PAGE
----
As a student of history I find the Second World War fascinating. Tragic, of course, but irresistible to study. I wish it, and all wars, were foreign concepts to us. However, I cannot ignore the reality of this conflict where man was at his best and worst during those times of monumental struggles. While studying the early stages of both the European and Pacific theaters of war, history tells us that the forces of evil overwhelmed their opponents. It took considerable time and effort for balance to be achieved and the proportion of defeats to become victories for the allies.
I pondered the sense and reality of being overwhelmed and what it must have felt like for both sides. What comes to mind when you consider this word, overwhelmed ? It is a very powerful word with many intense thoughts and feelings associated with it.
For the athlete, watching one team dominate another team; one boxer pummel another boxer; or one individual rule her opponent, can evoke a sense of helplessness for the defeated and energy for the winner. Whether the victor or the vanquished, the concept of being overwhelmed is very real for both parties.
For the over-worked, the seemingly endless days of pressure, deadlines and fatigue – the feeling that you will never catch-up – may simply wear you down. The thought of “Not again” and the reality of added responsibilities can lead to stress and disillusionment.
For mothers of young children, the daily routine and pressures associated with caring for her children, managing the household, balancing the budget, the endless trips to stores and events and appointments can certainly lead to exhaustion and feelings of futility.
For the over-extended; be it financial, time-related or with relationships, depression can result.
And for those who have endured years of chronic pain, without the hope for a cure, life can seem pretty pointless. Some suffer from the acute pain of losing a loved one with the hurting as real as any physical pain can be, and lasting just as long or longer. Then there are those who care for others who cannot care for themselves. These are special people, but the responsibility can become unbearable at times.
The sense of being overwhelmed is, well, overwhelming. This feeling may seem relentless – like powerful waves crashing on to a rocky shoreline, wearing away the stone, one resounding crash after another.
Our inherent “fight or flight” reaction to adverse (threatening) situations, especially over prolonged periods of time with little or no hope of relief, often results in our wanting to flee the situation. When trying to stand against the onslaught of a hurricane, escape often seems like the best choice. However, impulsive fleeing can lead to harmful behaviors and drastic consequences. As we struggle to understand what is happening to us, we become confused and lose objectivity.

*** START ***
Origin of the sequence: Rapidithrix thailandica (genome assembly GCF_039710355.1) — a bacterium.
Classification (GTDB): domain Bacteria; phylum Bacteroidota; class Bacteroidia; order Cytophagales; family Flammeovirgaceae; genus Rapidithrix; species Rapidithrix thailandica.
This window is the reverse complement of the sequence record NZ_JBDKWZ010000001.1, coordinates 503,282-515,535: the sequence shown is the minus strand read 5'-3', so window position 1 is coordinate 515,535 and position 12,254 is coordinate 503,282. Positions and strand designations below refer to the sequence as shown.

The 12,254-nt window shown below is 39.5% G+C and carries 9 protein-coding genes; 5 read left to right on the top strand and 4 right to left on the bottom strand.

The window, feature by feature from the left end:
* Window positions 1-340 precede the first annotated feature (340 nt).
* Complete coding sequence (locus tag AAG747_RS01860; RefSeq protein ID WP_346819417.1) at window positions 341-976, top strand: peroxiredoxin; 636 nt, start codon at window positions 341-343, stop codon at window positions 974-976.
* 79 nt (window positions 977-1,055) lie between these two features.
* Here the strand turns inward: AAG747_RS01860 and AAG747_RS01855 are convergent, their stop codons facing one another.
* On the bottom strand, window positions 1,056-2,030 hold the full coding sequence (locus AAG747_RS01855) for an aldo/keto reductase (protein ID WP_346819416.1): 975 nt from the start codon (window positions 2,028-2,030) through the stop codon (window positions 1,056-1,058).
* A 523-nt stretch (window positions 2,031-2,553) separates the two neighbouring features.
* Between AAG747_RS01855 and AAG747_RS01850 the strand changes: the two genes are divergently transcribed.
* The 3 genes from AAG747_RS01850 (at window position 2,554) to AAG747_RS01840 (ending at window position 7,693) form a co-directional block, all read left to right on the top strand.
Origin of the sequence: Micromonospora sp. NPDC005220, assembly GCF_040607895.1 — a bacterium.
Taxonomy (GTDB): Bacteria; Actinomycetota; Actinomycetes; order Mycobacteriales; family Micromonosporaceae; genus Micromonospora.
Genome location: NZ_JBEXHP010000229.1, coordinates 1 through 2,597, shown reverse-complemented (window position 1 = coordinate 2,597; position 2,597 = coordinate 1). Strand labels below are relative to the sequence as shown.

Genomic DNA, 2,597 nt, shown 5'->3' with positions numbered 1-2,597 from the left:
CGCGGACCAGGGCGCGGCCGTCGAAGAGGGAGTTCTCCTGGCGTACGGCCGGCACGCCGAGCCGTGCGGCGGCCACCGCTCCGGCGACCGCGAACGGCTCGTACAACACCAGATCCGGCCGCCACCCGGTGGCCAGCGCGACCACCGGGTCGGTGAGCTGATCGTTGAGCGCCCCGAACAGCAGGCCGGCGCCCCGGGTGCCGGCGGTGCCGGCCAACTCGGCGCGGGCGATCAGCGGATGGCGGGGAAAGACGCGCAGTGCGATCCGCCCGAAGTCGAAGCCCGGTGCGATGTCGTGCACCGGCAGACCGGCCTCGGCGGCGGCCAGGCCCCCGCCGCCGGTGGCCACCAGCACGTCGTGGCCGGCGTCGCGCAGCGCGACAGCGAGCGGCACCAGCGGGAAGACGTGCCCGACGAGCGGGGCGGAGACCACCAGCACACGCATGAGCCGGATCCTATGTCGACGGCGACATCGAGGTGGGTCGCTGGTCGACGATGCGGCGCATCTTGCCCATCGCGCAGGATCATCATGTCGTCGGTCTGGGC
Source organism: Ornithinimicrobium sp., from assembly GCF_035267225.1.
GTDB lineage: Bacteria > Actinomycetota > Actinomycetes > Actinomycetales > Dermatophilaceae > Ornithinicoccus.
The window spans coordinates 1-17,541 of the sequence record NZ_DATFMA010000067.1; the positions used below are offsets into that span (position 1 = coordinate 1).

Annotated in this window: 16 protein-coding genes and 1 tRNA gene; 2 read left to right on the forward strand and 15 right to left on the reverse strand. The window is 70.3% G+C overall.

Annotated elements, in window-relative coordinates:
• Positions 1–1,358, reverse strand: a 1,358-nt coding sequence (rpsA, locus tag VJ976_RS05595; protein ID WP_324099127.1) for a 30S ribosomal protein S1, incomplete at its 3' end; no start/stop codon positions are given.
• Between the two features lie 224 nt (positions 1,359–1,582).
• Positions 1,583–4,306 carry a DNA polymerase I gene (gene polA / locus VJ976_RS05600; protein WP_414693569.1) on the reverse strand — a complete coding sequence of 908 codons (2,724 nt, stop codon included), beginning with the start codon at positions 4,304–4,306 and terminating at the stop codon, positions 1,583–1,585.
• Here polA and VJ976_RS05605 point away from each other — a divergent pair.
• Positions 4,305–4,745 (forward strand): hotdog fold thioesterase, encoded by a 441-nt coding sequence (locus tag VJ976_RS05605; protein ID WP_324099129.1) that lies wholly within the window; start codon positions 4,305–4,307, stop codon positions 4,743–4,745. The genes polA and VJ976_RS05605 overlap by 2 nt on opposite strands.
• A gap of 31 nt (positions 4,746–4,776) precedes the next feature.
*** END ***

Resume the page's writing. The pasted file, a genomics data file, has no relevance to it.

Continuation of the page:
The sense of being overwhelmed can cause physical, psychological, emotional and spiritual damage. Because of the feelings of confusion and hopelessness, we often attempt to medicate our symptoms. There are a variety of ways to do this; most of which harm not only ourselves, but those closest to us. What are we to do? How can we gain the upper hand and triumph over such adversity without turning to those things which ultimately end up hurting us?
My recommendation, based on personal experience, is to begin the journey towards safety, healing and wholeness by expressing our vulnerability to God. This step is difficult for most of us because it is an admission of weakness and reveals our inability to overcome adversity in our own strength. But this is exactly where God wants us. We must empty ourselves of pride and the false sense of self-sufficiency in order for Him to fill us with His power and His peace.
David, the shepherd boy-turned-king, expressed regularly his vulnerability and fears to the Lord through the Psalms. David, far from perfect, was highly favored by God because of his heart condition. Even after sinning, he returned to his God time and time again in an attitude of submission and humility. David learned to trust his Maker through repeated situations when his life was in jeopardy; as he confessed his inability to overcome his foe, he sought after God’s divine intervention. So must we.
In Psalm 61, David begins, “Hear my cry O God; attend unto my prayer. From the end of the earth will I cry unto thee, when my heart is overwhelmed.” He then asks God to “lead me to the Rock that is higher than I.” David goes on to say, “For thou hast been a shelter for me, and a strong tower from the enemy.” If you can’t relate to walled cities with fortified rock towers then consider a different image which serves the same purpose of protection and safety…an impenetrable place where the enemy can’t reach you.
Whatever your foe is at this present time, confess it, and your powerlessness to overcome it. Tell God the Father, who knows you and your circumstances intimately, that you need Him. Ask Him to help you, protect you, and to be near you. Call out to Him and ask Him to lead you to Christ the Lord. As you affirm Christ as the true Lord of your life, the sense of feeling overwhelmed will begin to dissipate. Sometimes the heaviness leaves immediately, and sometimes it takes awhile, but don’t give up.
Adjustments in lifestyle and circumstances will need to be made to reduce or eliminate the causes of your life feeling out of control, but one must be rescued before one can be free! As balance returns to your life, meditate on the words of David spoken in Psalm 62 when he said, “My soul finds rest in God alone; my salvation comes from Him. He alone is my Rock and my salvation; He is my fortress, I will never be shaken.”
May that become our proclamation and our reality.